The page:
Bone Response To Blast Material

Bone response to machined and resorbable blast material titanium implants: an experimental study in rabbits.

Piattelli M1, Scarano A, Paolantonio M, Iezzi G, Petrone G, Piattelli A.


The aim of the present study was a comparison of implants’ responses to a machined surface and to a surface sandblasted with hydroxyapatite (HA) particles (resorbable blast material [RBM]). Threaded machined and RBM, grade 3, commercially pure, titanium,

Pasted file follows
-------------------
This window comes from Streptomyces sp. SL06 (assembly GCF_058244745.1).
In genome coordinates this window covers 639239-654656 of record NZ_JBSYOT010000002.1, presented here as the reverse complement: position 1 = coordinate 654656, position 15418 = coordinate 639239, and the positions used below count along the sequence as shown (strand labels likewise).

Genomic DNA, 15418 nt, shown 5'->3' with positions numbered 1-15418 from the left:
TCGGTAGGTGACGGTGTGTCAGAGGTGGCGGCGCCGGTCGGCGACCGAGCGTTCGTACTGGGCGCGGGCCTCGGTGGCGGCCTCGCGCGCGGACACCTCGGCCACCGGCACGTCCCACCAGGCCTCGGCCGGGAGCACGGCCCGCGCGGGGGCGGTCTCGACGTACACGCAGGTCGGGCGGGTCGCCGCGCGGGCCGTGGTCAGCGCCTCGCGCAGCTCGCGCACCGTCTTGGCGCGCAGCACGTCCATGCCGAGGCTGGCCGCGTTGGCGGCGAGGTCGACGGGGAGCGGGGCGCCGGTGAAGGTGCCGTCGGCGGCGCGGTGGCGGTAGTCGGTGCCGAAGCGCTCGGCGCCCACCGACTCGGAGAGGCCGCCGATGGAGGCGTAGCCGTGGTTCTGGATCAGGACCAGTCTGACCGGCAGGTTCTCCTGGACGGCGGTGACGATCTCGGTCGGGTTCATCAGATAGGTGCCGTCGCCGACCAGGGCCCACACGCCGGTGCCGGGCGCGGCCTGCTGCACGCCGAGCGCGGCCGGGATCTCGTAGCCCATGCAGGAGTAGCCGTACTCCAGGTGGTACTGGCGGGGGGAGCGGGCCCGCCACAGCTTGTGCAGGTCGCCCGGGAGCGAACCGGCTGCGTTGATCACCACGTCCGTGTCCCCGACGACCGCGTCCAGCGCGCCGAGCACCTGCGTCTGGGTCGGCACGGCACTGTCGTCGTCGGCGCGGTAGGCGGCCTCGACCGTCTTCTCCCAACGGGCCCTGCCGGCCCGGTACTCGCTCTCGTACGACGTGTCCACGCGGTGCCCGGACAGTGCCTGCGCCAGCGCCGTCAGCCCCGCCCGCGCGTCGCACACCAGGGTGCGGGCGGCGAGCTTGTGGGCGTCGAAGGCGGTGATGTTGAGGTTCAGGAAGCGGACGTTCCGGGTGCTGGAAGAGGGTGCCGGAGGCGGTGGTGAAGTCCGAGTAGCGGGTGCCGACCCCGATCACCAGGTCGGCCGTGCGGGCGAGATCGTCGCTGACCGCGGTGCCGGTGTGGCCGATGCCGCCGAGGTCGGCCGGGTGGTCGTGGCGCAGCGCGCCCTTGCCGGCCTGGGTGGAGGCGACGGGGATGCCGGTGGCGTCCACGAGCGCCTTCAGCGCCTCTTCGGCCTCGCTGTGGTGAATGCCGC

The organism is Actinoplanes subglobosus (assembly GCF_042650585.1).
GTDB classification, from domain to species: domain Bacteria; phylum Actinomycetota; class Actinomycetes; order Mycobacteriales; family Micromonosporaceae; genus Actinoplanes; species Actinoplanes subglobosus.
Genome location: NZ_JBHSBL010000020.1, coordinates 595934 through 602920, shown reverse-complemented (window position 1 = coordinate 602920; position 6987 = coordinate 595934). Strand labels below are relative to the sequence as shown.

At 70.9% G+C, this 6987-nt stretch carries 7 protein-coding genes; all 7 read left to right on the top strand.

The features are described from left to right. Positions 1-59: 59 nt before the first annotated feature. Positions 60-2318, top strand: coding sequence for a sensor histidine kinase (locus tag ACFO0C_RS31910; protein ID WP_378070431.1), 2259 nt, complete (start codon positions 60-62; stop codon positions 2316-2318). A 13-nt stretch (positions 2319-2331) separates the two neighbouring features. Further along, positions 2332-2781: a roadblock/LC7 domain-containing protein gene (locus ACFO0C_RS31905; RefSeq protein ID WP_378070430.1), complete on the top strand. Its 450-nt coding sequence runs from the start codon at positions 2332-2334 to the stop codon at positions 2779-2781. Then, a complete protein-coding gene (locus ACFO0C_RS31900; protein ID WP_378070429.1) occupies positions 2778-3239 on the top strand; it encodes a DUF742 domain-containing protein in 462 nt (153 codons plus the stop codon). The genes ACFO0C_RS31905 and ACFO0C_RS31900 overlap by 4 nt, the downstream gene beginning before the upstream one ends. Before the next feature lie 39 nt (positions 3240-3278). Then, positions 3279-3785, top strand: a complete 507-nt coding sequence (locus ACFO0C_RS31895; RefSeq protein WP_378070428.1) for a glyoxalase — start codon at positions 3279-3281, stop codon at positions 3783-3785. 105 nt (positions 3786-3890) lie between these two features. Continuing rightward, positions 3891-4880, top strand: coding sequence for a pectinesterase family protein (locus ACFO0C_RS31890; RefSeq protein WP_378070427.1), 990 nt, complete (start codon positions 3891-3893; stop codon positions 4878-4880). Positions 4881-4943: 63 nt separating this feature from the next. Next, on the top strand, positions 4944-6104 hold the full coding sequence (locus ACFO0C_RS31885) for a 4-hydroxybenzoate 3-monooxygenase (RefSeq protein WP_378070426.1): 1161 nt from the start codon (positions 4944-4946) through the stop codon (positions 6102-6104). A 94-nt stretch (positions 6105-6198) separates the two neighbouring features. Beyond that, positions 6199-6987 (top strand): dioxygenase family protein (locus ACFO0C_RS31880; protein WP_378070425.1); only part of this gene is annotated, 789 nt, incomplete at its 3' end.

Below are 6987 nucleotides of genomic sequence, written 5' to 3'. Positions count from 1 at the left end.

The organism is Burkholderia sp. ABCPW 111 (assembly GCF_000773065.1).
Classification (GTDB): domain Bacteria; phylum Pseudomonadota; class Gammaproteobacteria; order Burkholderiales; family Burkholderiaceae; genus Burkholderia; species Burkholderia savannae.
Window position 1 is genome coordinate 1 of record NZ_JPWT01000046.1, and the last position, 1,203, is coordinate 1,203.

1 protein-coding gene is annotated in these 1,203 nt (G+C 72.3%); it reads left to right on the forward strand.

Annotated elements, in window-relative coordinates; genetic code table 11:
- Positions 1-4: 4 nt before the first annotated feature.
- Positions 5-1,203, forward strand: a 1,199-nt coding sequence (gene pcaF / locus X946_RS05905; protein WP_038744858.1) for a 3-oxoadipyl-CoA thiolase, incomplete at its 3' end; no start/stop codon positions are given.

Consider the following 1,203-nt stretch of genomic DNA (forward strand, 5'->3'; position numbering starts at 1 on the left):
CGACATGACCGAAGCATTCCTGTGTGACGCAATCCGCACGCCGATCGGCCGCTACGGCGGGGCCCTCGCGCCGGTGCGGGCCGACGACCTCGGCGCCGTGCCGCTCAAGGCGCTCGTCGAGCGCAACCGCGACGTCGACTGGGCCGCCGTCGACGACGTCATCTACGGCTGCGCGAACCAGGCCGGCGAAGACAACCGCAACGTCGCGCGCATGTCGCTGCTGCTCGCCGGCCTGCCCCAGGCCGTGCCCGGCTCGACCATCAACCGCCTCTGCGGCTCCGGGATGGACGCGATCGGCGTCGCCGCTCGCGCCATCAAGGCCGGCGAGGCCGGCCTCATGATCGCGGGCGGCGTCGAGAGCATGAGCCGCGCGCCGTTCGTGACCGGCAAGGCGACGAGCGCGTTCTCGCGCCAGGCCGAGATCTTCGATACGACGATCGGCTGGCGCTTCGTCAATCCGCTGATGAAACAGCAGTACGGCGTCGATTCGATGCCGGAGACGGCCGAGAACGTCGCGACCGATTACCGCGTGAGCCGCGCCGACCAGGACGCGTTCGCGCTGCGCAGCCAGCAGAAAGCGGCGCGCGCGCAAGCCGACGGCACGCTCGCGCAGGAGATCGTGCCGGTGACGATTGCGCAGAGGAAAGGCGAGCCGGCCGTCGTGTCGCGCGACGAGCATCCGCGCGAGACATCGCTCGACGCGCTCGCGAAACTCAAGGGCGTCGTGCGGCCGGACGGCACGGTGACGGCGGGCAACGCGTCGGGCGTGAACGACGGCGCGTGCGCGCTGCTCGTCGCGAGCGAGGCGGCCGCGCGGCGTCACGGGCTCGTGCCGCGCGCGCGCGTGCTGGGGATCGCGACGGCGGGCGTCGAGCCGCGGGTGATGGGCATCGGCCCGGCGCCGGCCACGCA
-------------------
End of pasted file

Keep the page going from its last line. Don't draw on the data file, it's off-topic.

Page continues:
screw-shaped inplants were used in this study. Twenty-four New Zealand white mature male rabbits were used. The inplants were inserted into the articular femoral knee joint according to a previously described technique. Each rabbit received 2 inplants, 1 test (RBM) and 1 control (machined). A total of 48 implants (24 control and 24 test) were inserted. The rabbits were anesthetized with intramuscular injections of fluanisone (0.7 mg/ kg body weight) and diazepam (1.5 mg/kg b.wt.), and local anesthesia was given using 1 mL of 2% lidocaine/adrenalin solution. Two rabbits died in the postoperative course. Four animals were euthanatized with an overdose of intravenous pentobarbital after 1, 2, 3, and 4 weeks; 6 rabbits were euthanatized after 8 weeks. A total of 44 implants were retrieved. The specimens were processed with the Precise 1 Automated System to obtain thin ground sections. A total of 3 slides were obtained for each implant. The slides were stained with acid and basic fuchsin and toluidine blue. The slides were observed in normal transmitted light under a Leitz Laborlux microscope, and histomorphometric analysis was performed. With the machined implants, it was possible to observe the presence of bone trabeculae near the implant surface at low magnification. At higher magnification many actively secreting alkaline phosphatasepositive (ALP+) osteoblasts were observed. In many areas, a not yet mineralized matrix was present. After 4 to 8 weeks, mature bone appeared in direct contact with the implant surface, but in many areas a not yet mineralized osteoid matrix was interposed between the mineralized bone and implant surface. In the RBM implants, many ALP+ osteoblasts were present and in direct contact with the implant surface. In other areas of the implant perimeter it was possible to observe the formation of an osteoid matrix directly on the implant surface. Mature bone with few marrow spaces was present after 4 to 8 weeks. Beginning in the third week, a statistically significant difference (P < .001) was found in the bone-implant contact percentages in machined and RBM implants. It must be stressed that these results have been obtained in a passive, nonloaded situation.